words from the
“I was standing outside Bank of America on Capitol Hill in Seattle with a skateboard and a 24-pack of Rainier under my arm, when a girl stopped and looked at me with the strangest eye. Her stare was playful, yet almost confrontational. Then just as suddenly as she’d stopped, she passed by with her roommate following closely behind. I looked to my friend to see if he saw what I saw. He did in fact see what I had seen. I couldn’t believe it because I thought she was the most beautiful woman I’d ever laid eyes on, and I couldn’t possible understand why she’d stop to look at me so strangely. So I did what I would usually never do: I followed her.
She was aware we were following them, and began slowing down to study the concert posters on the streetlights. When we caught up to them I was absolutely terrified but I invited her and her friend to the house party where we were headed. Her friend wasn’t having it and urged her to keep walking. I saw Mandy thinking about it but eventually she decided to go with her friend. We kept walking down the hill and I kept looking back, debating whether or not I should run back up and give her my phone number. I ended up deciding against it because I was already mortified with myself for following her. I remember consoling my cowardice, thinking, “Hey, if it’s meant to be, it’s meant to be. Chalk it up to fate. You’ll see her again one day.” And in that moment, in a city that felt so enormous to me, I focused really hard and hoped with my whole being that it would one day come true.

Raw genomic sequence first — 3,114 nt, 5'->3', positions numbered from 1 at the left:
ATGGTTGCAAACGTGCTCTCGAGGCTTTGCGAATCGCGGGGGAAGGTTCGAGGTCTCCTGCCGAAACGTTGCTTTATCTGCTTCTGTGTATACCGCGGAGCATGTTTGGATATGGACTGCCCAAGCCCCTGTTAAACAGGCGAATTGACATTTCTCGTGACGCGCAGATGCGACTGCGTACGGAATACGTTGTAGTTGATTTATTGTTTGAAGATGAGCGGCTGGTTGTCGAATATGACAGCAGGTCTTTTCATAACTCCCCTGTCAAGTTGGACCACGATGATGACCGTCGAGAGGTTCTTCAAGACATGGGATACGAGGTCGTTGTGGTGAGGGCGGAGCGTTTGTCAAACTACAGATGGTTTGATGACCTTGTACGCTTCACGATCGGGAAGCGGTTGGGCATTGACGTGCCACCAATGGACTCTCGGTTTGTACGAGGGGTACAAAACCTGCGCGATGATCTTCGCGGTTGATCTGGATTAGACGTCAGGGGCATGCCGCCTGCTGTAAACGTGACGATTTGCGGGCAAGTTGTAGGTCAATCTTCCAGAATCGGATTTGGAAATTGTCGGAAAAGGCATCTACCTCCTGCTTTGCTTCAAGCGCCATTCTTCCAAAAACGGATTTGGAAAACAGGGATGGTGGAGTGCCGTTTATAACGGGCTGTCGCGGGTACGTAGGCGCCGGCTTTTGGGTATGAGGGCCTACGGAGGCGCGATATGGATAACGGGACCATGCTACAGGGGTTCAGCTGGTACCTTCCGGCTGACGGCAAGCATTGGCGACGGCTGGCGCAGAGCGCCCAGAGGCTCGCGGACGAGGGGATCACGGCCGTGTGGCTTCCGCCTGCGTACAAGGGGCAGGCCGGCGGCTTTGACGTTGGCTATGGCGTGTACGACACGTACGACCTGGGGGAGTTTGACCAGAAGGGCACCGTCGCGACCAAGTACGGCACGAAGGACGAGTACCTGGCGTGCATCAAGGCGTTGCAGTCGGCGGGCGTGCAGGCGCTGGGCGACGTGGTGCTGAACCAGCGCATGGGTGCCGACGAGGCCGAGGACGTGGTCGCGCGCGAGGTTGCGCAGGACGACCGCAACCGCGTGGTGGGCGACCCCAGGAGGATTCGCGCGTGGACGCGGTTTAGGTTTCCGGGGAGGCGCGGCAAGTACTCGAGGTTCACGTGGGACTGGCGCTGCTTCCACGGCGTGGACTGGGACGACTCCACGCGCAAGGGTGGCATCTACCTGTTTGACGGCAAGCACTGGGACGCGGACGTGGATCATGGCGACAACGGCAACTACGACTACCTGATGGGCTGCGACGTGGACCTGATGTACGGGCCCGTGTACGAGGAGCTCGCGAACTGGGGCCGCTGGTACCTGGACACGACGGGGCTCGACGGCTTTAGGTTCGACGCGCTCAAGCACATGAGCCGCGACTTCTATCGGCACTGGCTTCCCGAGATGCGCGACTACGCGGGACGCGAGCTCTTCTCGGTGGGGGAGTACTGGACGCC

About two weeks later I received a MySpace message. It read, “Can you be found in front of Bank of America with a 24-pack and skateboard in your hand?” I couldn’t believe it! How did she find me? (It turns out we went to the same college and she found me through a mutual friend’s “Top 8”).
By this time she had gone back home for must of the summer and I couldn’t see her until school started up again in Fall. I called every other day and we got to know each other, mostly while she drove to work at Multnomah Falls, and while I paced in circles above the QFC parking lot.
After Summer had passed and she’d returned to Seattle, I took her out on a date. She was terribly shy and hardly spoke a word. I was super nervous and couldn’t stop talking. I walked her home and we stood out front for several minutes. Eventually, I shut up and kissed her. I couldn’t tell if she wanted to keep kissing me so I said, “It’s okay if you don’t want to kiss me, I hope you know that.” She said, “Oh no, I know that, and I do.”